- An expert has called for citizens' commitment to ending the health menace caused by malaria in Nigeria
- The expert said one out of four persons usually infected with malaria globally is a Nigerian
- According to Adirieje, eliminating malaria requires prompt approach where everybody must play a part even at the household level
Dr Uzodinma Adirieje, chairman, National World Malaria Day Committee, has called on Nigerians to join hands with the Federal government to boost the success of the fight against malaria in the country.
The federal government on Saturday, March 30, called on Nigerians to join hands in the fight against malaria in the country.
Adirieje made the call at a Pre-World Malaria Day news briefing on Saturday, March 30, in Abuja.
According to him, one out of four persons infected with malaria globally is a Nigerian, noting that Nigeria is sitting on top of high burden countries for malaria.
He said: “We must do things differently, if we expect to get the needed results; but at the heart of it all is citizen participation.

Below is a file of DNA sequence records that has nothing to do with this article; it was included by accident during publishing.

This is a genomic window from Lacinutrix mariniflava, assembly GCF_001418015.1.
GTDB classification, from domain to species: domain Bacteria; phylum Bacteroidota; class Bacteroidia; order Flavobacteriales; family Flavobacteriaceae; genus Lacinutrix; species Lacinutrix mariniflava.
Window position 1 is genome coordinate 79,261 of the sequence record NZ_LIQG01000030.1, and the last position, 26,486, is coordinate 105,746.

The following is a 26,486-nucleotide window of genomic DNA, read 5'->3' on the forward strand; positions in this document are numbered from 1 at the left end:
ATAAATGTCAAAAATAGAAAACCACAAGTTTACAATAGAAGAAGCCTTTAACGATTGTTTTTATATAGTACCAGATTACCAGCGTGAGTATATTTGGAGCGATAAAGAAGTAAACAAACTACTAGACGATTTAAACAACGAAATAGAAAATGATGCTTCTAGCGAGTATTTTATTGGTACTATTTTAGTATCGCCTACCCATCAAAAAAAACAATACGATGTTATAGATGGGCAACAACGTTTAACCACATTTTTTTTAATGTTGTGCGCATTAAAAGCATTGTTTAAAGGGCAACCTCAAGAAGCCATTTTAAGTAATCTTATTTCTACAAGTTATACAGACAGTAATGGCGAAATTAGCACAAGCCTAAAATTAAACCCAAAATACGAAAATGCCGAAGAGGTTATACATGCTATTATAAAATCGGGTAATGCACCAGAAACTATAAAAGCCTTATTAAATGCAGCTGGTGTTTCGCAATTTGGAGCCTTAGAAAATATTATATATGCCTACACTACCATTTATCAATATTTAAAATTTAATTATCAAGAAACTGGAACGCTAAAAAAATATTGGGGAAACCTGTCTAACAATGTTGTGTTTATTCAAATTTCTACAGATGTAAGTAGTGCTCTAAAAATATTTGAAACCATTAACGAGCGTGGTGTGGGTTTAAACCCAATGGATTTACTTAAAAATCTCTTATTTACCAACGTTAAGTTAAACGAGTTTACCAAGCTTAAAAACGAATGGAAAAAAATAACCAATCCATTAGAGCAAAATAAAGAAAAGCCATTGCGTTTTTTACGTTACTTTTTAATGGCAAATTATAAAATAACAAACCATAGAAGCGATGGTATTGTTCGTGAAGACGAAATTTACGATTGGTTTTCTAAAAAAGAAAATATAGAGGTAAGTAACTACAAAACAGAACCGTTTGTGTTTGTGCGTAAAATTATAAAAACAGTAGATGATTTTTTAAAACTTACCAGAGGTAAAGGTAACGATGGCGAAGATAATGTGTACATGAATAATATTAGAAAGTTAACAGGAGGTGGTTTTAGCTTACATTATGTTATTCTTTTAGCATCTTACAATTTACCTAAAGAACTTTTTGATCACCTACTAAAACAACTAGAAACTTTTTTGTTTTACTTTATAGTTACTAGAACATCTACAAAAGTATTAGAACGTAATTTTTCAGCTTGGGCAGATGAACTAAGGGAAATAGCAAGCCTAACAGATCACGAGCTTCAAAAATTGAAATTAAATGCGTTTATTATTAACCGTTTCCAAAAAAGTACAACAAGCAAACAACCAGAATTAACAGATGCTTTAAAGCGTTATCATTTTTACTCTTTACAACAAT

“Nigeria has what it takes to mobilise resources to control diseases and end malaria.
“Individuals, the private sector, government and civil society organisations are working toward achieving that.”
The chairman said that eliminating malaria required prompt approach, adding that everybody must play a part even at the household level.
Adirieje said the World Malaria Day, which will be marked on April 25, gave the committee a platform to exhibit and educate the public on the dangers associated with the disease.
“The essence of the World Malaria Day is to create awareness on the dangers of the disease, and the importance of accessing available interventions,” he said.
Adirieje noted that the theme for this year’s celebration is: “Zero Malaria starts with me- Join me, so we can all end malaria for good in Nigeria.”
He said that if the disease is eradicated, money spent on drugs and hospital services would be channelled into something else.
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The chairman, therefore, urged Nigerians to maintain proper hygiene, avoid stagnated water and keep their environment clean at all times.
Meanwhile, Legit.ng previously reported that the 2018 world malaria report by the World Health Organisation (WHO) has revealed that not less than 25% cases of malaria were recorded in Nigeria alone in 2017.
The report also added that 15 countries in sub-Saharan Africa and India bore 80% of the global malaria burden.
Also, apart from Nigeria, which took the first seat in the list with 25%, Democratic Republic of the Congo and Mozambique came second and third respectively with 11 % and 5%, while India and Uganda had 4% each.
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